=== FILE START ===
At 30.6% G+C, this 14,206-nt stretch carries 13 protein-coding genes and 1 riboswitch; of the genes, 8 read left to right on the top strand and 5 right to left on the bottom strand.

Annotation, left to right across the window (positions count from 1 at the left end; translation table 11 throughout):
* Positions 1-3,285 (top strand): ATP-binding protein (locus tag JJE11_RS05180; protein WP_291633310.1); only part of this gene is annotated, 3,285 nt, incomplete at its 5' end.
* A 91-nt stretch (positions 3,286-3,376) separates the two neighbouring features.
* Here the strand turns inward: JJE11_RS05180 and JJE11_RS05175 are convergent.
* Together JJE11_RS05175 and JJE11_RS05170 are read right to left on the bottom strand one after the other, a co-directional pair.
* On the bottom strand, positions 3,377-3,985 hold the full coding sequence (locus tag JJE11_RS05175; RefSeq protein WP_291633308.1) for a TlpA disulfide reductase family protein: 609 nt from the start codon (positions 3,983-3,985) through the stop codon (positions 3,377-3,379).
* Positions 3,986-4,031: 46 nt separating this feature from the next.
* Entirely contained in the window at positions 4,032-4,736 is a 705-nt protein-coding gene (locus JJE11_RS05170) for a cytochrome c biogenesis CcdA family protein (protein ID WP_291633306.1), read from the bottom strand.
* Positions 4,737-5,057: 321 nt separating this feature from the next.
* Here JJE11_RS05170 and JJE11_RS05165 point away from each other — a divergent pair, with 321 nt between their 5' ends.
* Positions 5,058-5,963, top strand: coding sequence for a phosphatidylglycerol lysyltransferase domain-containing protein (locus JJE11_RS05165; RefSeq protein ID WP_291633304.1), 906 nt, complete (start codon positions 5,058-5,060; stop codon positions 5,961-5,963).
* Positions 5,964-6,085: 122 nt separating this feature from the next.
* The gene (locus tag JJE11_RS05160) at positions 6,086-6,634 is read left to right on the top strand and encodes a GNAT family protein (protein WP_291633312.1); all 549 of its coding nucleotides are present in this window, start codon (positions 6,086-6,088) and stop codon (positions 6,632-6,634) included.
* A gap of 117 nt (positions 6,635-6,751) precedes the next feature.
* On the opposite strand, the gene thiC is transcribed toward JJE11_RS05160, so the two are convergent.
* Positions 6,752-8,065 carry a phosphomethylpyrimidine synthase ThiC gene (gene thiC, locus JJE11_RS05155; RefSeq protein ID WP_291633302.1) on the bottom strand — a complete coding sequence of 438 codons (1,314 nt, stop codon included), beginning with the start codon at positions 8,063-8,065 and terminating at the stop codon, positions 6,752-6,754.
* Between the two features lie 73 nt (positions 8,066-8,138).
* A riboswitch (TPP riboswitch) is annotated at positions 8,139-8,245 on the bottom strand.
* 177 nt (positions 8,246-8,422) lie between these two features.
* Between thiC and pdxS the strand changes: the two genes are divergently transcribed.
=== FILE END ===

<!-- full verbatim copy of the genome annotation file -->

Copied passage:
At 30.6% G+C, this 14,206-nt stretch carries 13 protein-coding genes and 1 riboswitch; of the genes, 8 read left to right on the top strand and 5 right to left on the bottom strand.

Annotation, left to right across the window (positions count from 1 at the left end; translation table 11 throughout):
* Positions 1-3,285 (top strand): ATP-binding protein (locus tag JJE11_RS05180; protein WP_291633310.1); only part of this gene is annotated, 3,285 nt, incomplete at its 5' end.
* A 91-nt stretch (positions 3,286-3,376) separates the two neighbouring features.
* Here the strand turns inward: JJE11_RS05180 and JJE11_RS05175 are convergent.
* Together JJE11_RS05175 and JJE11_RS05170 are read right to left on the bottom strand one after the other, a co-directional pair.
* On the bottom strand, positions 3,377-3,985 hold the full coding sequence (locus tag JJE11_RS05175; RefSeq protein WP_291633308.1) for a TlpA disulfide reductase family protein: 609 nt from the start codon (positions 3,983-3,985) through the stop codon (positions 3,377-3,379).
* Positions 3,986-4,031: 46 nt separating this feature from the next.
* Entirely contained in the window at positions 4,032-4,736 is a 705-nt protein-coding gene (locus JJE11_RS05170) for a cytochrome c biogenesis CcdA family protein (protein ID WP_291633306.1), read from the bottom strand.
* Positions 4,737-5,057: 321 nt separating this feature from the next.
* Here JJE11_RS05170 and JJE11_RS05165 point away from each other — a divergent pair, with 321 nt between their 5' ends.
* Positions 5,058-5,963, top strand: coding sequence for a phosphatidylglycerol lysyltransferase domain-containing protein (locus JJE11_RS05165; RefSeq protein ID WP_291633304.1), 906 nt, complete (start codon positions 5,058-5,060; stop codon positions 5,961-5,963).
* Positions 5,964-6,085: 122 nt separating this feature from the next.
* The gene (locus tag JJE11_RS05160) at positions 6,086-6,634 is read left to right on the top strand and encodes a GNAT family protein (protein WP_291633312.1); all 549 of its coding nucleotides are present in this window, start codon (positions 6,086-6,088) and stop codon (positions 6,632-6,634) included.
* A gap of 117 nt (positions 6,635-6,751) precedes the next feature.
* On the opposite strand, the gene thiC is transcribed toward JJE11_RS05160, so the two are convergent.
* Positions 6,752-8,065 carry a phosphomethylpyrimidine synthase ThiC gene (gene thiC, locus JJE11_RS05155; RefSeq protein ID WP_291633302.1) on the bottom strand — a complete coding sequence of 438 codons (1,314 nt, stop codon included), beginning with the start codon at positions 8,063-8,065 and terminating at the stop codon, positions 6,752-6,754.
* Between the two features lie 73 nt (positions 8,066-8,138).
* A riboswitch (TPP riboswitch) is annotated at positions 8,139-8,245 on the bottom strand.
* 177 nt (positions 8,246-8,422) lie between these two features.
* Between thiC and pdxS the strand changes: the two genes are divergently transcribed.